identity. Also considering challenges facing Muslims in the United States, Sulayman Nyang posits four specific needs: to maintain an Islamic identity, to defend Islamic institutions, to build Islamic economic structures, and to find ways to participate in American political life. Although clear differences exist among Muslims, he says, rituals and values hold them together. Nyang also distinguishes between what he calls the assimilationist and the simulationist Muslim, the first setting Islamic identity over against identity as an American and the second finding ways to reconcile both affiliations.
It is clear that these studies are the beginning of what must be an even more farreaching effort. Much work remains to be done on such topics as Islamic society in relation to American social and diplomatic history, the ways in which a new community is formed by individuals from a variety of national and social backgrounds, the role(s) of the mosque, the development of Islamic leadership, attempts to create an Islamic economic system, the establishment of Islamic businesses to meet specific Islamic needs as well as ethnic preferences, the integration of black Americans into an Islamic system, and the integration of Muslims into the American black culture.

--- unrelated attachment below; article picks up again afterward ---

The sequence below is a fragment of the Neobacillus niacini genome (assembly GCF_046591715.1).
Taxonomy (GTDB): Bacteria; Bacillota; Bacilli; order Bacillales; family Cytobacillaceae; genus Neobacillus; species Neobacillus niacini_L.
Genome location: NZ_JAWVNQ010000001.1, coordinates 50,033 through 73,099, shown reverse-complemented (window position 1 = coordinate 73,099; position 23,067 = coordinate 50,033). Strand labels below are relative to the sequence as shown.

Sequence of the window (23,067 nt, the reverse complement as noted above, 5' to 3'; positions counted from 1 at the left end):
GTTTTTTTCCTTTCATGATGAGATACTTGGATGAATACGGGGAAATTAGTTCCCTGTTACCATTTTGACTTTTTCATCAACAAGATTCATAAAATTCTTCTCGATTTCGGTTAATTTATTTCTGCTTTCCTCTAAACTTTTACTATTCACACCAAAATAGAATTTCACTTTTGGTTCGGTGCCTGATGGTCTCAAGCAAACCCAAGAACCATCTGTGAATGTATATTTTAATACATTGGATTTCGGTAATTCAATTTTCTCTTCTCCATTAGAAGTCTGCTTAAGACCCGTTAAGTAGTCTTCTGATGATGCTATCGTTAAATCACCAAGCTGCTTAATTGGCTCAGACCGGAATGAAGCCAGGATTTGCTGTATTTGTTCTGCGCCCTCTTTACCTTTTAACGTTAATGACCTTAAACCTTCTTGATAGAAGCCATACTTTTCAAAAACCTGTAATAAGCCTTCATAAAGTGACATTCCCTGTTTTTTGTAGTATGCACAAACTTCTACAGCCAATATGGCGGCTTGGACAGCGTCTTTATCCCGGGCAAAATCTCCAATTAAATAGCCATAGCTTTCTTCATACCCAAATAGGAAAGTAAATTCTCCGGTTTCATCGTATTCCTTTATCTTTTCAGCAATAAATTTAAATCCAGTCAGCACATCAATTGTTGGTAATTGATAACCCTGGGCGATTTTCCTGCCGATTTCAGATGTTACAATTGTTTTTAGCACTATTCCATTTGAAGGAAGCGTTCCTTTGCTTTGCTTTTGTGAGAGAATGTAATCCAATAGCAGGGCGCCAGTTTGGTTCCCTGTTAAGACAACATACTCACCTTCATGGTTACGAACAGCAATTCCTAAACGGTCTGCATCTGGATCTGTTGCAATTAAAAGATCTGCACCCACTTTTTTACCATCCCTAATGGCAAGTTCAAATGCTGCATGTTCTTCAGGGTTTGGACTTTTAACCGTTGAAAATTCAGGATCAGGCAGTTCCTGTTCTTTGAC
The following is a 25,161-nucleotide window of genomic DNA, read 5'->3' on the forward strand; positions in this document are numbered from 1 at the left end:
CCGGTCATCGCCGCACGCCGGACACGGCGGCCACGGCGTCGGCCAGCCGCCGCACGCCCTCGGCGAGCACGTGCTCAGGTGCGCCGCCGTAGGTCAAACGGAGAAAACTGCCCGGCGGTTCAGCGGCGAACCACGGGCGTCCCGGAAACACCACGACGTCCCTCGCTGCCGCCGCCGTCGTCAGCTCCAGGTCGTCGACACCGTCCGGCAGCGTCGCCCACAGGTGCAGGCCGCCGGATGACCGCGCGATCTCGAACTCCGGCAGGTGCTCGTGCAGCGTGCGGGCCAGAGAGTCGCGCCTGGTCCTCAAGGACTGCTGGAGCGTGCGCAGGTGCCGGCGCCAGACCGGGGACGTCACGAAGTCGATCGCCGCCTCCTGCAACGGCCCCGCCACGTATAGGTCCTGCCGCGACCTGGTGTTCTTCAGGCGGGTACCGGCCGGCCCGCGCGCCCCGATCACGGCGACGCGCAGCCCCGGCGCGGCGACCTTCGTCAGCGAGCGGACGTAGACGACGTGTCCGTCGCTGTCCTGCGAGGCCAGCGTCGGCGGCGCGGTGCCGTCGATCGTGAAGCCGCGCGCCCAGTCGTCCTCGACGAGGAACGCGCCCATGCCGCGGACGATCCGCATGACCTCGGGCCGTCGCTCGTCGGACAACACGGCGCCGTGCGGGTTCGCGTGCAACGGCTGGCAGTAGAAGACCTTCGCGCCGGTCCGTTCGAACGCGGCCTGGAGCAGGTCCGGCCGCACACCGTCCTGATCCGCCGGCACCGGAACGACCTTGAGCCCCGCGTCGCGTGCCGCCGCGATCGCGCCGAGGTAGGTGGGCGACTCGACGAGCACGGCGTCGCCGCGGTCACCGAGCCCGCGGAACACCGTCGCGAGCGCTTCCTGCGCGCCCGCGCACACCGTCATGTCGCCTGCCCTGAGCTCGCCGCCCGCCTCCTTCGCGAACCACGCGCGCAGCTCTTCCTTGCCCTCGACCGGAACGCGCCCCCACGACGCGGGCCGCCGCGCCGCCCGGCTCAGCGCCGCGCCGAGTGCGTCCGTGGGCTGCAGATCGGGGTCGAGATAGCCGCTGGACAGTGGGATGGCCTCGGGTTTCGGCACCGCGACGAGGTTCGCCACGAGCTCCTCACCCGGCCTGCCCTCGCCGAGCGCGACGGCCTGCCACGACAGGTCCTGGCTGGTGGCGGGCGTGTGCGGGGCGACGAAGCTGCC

The present volume is the first of what must be ongoing efforts to organize and present the research of a wide range of scholars dedicated to an examination of Islam in the American context.
Questia, a part of Gale, Cengage Learning. www.questia.com
Publication information: Book title: The Muslims of America. Contributors: Yvonne Yazbeck Haddad - Editor. Publisher: Oxford University Press. Place of publication: New York. Publication year: 1993. Page number: 8.
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